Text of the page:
6 keys to being a better police parent

Using these six simple steps can go a long way toward improving your home life overall, particularly your relationship with your kids


How often do you hear, “I’m not a suspect” from your spouse or partner because you cannot relate on a “civilian level” with people? Do you ever catch yourself inside your own home behaving in a way that is only suitable for work? 

Do you let go of work and embrace your life outside of it? How do we mesh work life and home life without damaging either? 

There are numerous facets of a police officer’s family life that merit a discussion, but I want to focus on our kids. Having grown up a cop’s kid, I know that while in many ways it can be great, it isn’t always easy. 

Answering Tricky Questions
I’m often asked, “How did you explain the shooting you were involved in to your kids?”

The short answer is: I didn’t.

If they were older at the time, I probably would’ve had to have that conversation. But they were three and five years old. What was the point? I was ill-prepared to explain that to toddlers.

More importantly, I didn’t want my beautiful children to know of the ugliness in the world just yet. I wanted them to be toddlers!

Regardless of how hard I try, the very nature of my job(s) causes me to view videos, and talk on the phone or to others about horrible things. They have been inundated with talks about critical incidents, police officers being murdered, and the harsh reality of their mother coming home with bruises on her arms, legs, and face. 

Over time, they’ve grown to ask, “Do you shoot bad guys mommy?” 

My answer has always been, “I will only shoot someone who tries to hurt another person or hurt your mommy.”

That seems to work. 

My girl is now six. She calls my duty weapon “that shooter thing.” My boy seems to be “over it” and is more fascinated by ‘Monster Trucks.’

Discussions involving what happens at work frequently occur when I am taking off the gear and putting it away. I left my knife on the sink and it generated a conversation. 

“Mommy, do you use this to saw people’s heads off?” 

I don’t let her watch inappropriate television, so perhaps my ‘filter’ isn’t working so well. 

She overhears things and she pays attention. She pats my side on the way into the store and says, “Got your gun momma?” This is huge progress, because she used to say that — very loudly — inside the store.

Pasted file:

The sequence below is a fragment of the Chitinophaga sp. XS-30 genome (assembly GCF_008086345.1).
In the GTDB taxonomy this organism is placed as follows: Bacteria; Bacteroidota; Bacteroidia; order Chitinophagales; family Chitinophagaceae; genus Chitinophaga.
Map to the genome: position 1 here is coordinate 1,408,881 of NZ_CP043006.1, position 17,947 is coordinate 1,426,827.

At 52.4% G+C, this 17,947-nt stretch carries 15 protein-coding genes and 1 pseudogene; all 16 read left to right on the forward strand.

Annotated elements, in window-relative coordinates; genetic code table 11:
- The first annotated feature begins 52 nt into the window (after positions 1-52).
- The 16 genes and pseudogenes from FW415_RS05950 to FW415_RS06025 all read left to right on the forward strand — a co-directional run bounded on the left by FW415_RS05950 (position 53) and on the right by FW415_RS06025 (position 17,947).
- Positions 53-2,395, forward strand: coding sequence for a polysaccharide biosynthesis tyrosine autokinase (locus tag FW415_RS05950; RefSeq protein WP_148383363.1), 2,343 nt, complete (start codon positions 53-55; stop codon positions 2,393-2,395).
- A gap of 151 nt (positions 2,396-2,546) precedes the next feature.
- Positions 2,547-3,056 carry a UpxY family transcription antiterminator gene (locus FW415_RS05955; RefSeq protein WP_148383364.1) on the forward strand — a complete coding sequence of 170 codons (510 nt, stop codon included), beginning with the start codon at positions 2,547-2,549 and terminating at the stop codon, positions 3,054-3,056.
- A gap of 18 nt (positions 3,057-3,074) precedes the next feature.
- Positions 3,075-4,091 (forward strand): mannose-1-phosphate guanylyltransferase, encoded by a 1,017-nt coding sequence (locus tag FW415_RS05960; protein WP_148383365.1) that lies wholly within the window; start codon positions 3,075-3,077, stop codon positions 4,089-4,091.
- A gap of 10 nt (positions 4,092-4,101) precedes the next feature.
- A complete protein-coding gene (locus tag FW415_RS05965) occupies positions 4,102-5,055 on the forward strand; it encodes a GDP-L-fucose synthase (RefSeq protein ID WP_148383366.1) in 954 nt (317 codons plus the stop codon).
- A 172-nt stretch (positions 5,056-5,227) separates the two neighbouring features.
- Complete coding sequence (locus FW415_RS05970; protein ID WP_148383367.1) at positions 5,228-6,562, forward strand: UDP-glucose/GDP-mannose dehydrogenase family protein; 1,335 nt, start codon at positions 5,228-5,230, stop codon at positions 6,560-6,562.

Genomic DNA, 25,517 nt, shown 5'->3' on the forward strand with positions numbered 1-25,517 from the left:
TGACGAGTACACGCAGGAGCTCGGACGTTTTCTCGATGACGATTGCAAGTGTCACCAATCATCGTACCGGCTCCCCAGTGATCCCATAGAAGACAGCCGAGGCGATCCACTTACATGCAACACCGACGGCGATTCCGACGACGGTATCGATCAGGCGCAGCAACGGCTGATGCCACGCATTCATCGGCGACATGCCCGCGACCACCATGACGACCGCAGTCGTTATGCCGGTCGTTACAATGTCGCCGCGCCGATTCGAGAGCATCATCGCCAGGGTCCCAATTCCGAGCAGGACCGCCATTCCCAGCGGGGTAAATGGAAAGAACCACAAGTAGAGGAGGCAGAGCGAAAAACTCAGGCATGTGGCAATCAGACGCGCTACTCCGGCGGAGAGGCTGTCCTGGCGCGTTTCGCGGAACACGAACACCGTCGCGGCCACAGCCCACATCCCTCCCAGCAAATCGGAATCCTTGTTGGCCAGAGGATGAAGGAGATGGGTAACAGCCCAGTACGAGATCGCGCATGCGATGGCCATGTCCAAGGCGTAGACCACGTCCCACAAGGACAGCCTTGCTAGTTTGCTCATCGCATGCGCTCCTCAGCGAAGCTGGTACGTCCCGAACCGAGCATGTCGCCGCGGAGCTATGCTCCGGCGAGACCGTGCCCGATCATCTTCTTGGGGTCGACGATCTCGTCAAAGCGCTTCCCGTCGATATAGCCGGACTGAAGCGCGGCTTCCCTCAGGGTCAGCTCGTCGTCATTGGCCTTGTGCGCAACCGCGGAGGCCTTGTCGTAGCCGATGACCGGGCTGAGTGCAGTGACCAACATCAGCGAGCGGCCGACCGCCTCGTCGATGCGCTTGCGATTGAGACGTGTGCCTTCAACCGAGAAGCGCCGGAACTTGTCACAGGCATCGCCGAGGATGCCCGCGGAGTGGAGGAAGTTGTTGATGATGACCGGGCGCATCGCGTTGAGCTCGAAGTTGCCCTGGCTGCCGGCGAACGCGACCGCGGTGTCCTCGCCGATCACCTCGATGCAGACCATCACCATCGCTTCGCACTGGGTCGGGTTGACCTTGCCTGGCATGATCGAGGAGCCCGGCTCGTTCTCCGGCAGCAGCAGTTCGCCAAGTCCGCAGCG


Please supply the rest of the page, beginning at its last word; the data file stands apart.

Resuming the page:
Being a Cop’s Kid
She is a cop’s kid and so was I. I knew way more than an average kid did about the awful stuff in the world. This is not because my parents failed to protect me. 

It’s because I was a kid and I was nosey. I listened around corners when they talked. I paid attention at the family squad parties. 

The kids at school know you’re a cop. Your child is proud of you, and the younger they are, the sooner it will get out. But sometimes being a cop’s kid is a ’burden’ to bear. I got on the school bus in the third grade and one tormentor kept calling me a “pig’s kid” — to a third grader, that’s pretty distressing.

I came home and told my mom about it. She replied, “Just oink at them.” 

Armed with my new tactic, I boarded the bus the next day. She called me a “pig’s kid” again and I oinked. The laughter that followed embarrassed only her, and my primary method of survival was forged. 

6 Steps to Being a Better Police Parent
So with my life experiences in hand, I have a plan for my kids. 

1. Answer their questions truthfully. We cannot exactly teach our children to be honest if we aren’t honest. Kids are smart. They will know when you are lying.
2. Prepare them. They need to know what the plan is in public if something bad happens. 
3. Teach them. Tell them what you are learning about. Help them understand what you do. (You are already their hero).
4. Provide gun safety to your kids. If it is mysterious, it will be dangerous. Make sure they know where your gun is and why they need to leave it alone. Disassemble it, show them what it is and explain how powerful it is. When (not if) you are carrying off duty, they need to know that it is there and that it is normal for you. 
5. Get in the now. Maybe put a little less focus on your retirement date and more on how fast graduation day is coming. I get that the future is important, but someone recently told me, “You spend so much time looking at what has happened and what is going to happen, you’re missing what is going on right now.” 
6. Get a hug, or a kiss, or five minutes where you stare at their beautiful, sleeping faces each night when you get home. Find peace in those moments. Those are the reasons you work and live.

Using these six simple steps, you can go a long way toward improving your home life overall, and specifically your relationship with your kids.

About the author

Sgt. Nancy Fatura has been a law enforcement officer since 1999. She attended the University of Wisconsin/Madison before joining the US Army Reserves in 1993. Nancy became a Behavioral Science Specialist, and upon her return from deployment to civilian life she joined the Tucson Police Department in 1999. Her duties have included patrol, field training, and hostage negotiation.

As a trainer, Nancy teaches Mental Health Awareness, Cultural Awareness, Psychology of Survival, and Stress in Field Training for her agency, she is a subject matter expert for the online PoliceOne Academy, and she presents her signature class, “Unleashing Your Inner Warrior” at conferences and events around the United States. Nancy can be reached at nfatura@jdbucksavage.com

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